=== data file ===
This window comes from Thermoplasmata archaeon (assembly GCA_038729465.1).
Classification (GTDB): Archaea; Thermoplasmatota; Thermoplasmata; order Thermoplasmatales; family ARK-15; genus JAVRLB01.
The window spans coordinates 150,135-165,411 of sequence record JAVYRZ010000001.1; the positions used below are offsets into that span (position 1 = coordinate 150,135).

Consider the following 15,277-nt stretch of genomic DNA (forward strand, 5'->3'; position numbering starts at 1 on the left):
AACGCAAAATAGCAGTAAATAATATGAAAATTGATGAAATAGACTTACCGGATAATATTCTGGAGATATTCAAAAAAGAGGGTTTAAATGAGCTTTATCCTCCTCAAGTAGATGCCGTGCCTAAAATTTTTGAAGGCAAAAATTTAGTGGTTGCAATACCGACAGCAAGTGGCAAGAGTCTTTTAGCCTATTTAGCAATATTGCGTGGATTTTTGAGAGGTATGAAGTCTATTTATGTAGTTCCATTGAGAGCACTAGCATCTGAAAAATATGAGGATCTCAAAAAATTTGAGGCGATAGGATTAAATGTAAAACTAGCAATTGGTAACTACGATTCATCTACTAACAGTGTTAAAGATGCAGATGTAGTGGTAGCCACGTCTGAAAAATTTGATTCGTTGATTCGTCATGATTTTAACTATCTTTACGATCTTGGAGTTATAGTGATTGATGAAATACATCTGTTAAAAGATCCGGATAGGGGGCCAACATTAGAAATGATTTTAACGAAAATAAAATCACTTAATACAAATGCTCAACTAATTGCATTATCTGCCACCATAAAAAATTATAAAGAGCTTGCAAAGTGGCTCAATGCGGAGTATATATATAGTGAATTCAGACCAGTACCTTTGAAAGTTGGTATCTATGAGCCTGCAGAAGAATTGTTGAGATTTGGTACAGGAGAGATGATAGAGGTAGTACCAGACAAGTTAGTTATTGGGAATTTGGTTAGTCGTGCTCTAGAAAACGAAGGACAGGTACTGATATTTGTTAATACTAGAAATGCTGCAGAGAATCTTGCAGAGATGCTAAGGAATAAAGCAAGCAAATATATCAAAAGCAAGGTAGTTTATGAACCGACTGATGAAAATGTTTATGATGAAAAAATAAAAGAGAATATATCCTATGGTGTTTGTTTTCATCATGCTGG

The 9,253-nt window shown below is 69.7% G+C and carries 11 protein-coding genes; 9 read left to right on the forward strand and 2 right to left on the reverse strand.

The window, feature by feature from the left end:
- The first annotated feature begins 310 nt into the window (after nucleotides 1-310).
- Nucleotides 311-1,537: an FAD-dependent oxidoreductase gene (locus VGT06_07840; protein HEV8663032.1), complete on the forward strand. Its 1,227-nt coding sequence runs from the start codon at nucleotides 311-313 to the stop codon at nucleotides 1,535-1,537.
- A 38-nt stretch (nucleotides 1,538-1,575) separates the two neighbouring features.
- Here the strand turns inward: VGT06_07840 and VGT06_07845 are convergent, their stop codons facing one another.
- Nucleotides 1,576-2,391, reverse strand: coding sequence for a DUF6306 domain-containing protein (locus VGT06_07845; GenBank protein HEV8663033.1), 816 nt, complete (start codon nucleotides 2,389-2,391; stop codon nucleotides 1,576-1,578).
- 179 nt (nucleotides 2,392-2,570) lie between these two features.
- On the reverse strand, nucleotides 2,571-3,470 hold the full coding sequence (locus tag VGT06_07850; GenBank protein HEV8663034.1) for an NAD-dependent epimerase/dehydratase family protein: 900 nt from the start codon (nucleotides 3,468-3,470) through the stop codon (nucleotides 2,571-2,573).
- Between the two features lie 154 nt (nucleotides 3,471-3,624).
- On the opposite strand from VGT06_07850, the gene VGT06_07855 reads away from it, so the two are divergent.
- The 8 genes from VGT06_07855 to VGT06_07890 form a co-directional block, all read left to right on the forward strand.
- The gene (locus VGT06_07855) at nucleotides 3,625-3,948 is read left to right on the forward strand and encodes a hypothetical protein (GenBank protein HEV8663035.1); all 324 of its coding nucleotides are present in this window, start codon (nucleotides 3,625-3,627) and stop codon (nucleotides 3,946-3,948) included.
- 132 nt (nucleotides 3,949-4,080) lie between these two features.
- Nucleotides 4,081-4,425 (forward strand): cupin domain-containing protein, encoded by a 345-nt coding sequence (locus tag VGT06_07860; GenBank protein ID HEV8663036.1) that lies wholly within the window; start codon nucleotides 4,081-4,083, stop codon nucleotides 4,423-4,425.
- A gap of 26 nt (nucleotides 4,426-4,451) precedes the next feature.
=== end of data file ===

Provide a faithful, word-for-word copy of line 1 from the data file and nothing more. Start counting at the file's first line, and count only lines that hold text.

This window comes from Thermoplasmata archaeon (assembly GCA_038729465.1).